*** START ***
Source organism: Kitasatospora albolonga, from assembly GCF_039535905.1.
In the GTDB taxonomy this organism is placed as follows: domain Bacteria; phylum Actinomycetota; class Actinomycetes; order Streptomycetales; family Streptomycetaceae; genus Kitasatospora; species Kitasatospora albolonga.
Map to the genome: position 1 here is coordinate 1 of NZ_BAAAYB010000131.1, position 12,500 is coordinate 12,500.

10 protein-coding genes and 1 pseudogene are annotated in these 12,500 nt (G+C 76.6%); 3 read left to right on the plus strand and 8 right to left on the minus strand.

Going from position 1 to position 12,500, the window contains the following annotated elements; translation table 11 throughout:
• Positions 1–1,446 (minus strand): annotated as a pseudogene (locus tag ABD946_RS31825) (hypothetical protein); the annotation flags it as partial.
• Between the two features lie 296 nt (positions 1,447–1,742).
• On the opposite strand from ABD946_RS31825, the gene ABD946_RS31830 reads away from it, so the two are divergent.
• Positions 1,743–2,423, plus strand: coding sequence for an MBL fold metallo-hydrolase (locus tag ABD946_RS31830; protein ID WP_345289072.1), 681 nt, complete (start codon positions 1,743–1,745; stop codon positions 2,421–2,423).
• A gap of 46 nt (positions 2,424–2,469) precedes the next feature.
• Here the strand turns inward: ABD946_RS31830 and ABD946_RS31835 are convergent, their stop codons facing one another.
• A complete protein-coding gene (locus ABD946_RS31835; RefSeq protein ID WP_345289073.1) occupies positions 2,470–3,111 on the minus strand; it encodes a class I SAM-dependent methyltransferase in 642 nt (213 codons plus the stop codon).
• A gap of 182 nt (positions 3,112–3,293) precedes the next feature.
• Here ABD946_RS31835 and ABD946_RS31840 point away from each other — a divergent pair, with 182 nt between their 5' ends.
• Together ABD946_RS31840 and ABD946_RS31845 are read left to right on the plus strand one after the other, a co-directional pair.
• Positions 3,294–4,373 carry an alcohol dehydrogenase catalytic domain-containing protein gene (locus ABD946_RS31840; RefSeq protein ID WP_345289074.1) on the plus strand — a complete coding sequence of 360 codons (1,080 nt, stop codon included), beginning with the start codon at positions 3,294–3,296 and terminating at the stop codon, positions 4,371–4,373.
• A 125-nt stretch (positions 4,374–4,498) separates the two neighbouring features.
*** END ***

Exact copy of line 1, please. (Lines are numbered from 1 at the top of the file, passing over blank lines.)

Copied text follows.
Source organism: Kitasatospora albolonga, from assembly GCF_039535905.1.